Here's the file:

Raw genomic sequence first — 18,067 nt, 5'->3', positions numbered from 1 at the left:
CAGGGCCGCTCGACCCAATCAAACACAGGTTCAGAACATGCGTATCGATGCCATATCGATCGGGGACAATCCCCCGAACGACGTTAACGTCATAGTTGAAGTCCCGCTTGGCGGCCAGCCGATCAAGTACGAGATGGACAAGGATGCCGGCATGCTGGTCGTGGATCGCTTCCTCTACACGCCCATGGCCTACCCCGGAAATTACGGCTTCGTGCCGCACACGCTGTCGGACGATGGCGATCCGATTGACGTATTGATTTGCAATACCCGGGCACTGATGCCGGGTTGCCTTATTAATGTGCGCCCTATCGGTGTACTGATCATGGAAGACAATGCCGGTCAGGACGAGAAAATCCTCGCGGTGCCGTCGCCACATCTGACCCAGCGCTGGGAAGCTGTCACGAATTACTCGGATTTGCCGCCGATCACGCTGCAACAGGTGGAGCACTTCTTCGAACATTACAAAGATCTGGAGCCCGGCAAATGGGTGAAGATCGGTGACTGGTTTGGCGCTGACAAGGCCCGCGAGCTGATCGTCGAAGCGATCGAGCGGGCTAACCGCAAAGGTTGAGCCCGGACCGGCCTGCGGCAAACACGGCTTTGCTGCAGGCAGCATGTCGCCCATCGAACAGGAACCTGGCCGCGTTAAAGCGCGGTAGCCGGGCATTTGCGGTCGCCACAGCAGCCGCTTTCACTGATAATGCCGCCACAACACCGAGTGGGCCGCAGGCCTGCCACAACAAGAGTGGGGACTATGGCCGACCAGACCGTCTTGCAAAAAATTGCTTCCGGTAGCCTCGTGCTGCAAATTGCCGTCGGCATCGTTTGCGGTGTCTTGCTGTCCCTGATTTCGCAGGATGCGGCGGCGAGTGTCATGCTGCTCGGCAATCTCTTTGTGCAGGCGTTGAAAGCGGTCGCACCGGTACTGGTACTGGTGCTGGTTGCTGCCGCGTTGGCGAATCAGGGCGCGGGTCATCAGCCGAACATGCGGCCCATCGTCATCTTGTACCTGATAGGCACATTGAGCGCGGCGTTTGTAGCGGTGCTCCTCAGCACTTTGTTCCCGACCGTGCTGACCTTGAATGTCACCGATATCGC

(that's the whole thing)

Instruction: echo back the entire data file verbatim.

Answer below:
Raw genomic sequence first — 18,067 nt, 5'->3', positions numbered from 1 at the left:
CAGGGCCGCTCGACCCAATCAAACACAGGTTCAGAACATGCGTATCGATGCCATATCGATCGGGGACAATCCCCCGAACGACGTTAACGTCATAGTTGAAGTCCCGCTTGGCGGCCAGCCGATCAAGTACGAGATGGACAAGGATGCCGGCATGCTGGTCGTGGATCGCTTCCTCTACACGCCCATGGCCTACCCCGGAAATTACGGCTTCGTGCCGCACACGCTGTCGGACGATGGCGATCCGATTGACGTATTGATTTGCAATACCCGGGCACTGATGCCGGGTTGCCTTATTAATGTGCGCCCTATCGGTGTACTGATCATGGAAGACAATGCCGGTCAGGACGAGAAAATCCTCGCGGTGCCGTCGCCACATCTGACCCAGCGCTGGGAAGCTGTCACGAATTACTCGGATTTGCCGCCGATCACGCTGCAACAGGTGGAGCACTTCTTCGAACATTACAAAGATCTGGAGCCCGGCAAATGGGTGAAGATCGGTGACTGGTTTGGCGCTGACAAGGCCCGCGAGCTGATCGTCGAAGCGATCGAGCGGGCTAACCGCAAAGGTTGAGCCCGGACCGGCCTGCGGCAAACACGGCTTTGCTGCAGGCAGCATGTCGCCCATCGAACAGGAACCTGGCCGCGTTAAAGCGCGGTAGCCGGGCATTTGCGGTCGCCACAGCAGCCGCTTTCACTGATAATGCCGCCACAACACCGAGTGGGCCGCAGGCCTGCCACAACAAGAGTGGGGACTATGGCCGACCAGACCGTCTTGCAAAAAATTGCTTCCGGTAGCCTCGTGCTGCAAATTGCCGTCGGCATCGTTTGCGGTGTCTTGCTGTCCCTGATTTCGCAGGATGCGGCGGCGAGTGTCATGCTGCTCGGCAATCTCTTTGTGCAGGCGTTGAAAGCGGTCGCACCGGTACTGGTACTGGTGCTGGTTGCTGCCGCGTTGGCGAATCAGGGCGCGGGTCATCAGCCGAACATGCGGCCCATCGTCATCTTGTACCTGATAGGCACATTGAGCGCGGCGTTTGTAGCGGTGCTCCTCAGCACTTTGTTCCCGACCGTGCTGACCTTGAATGTCACCGATATCGC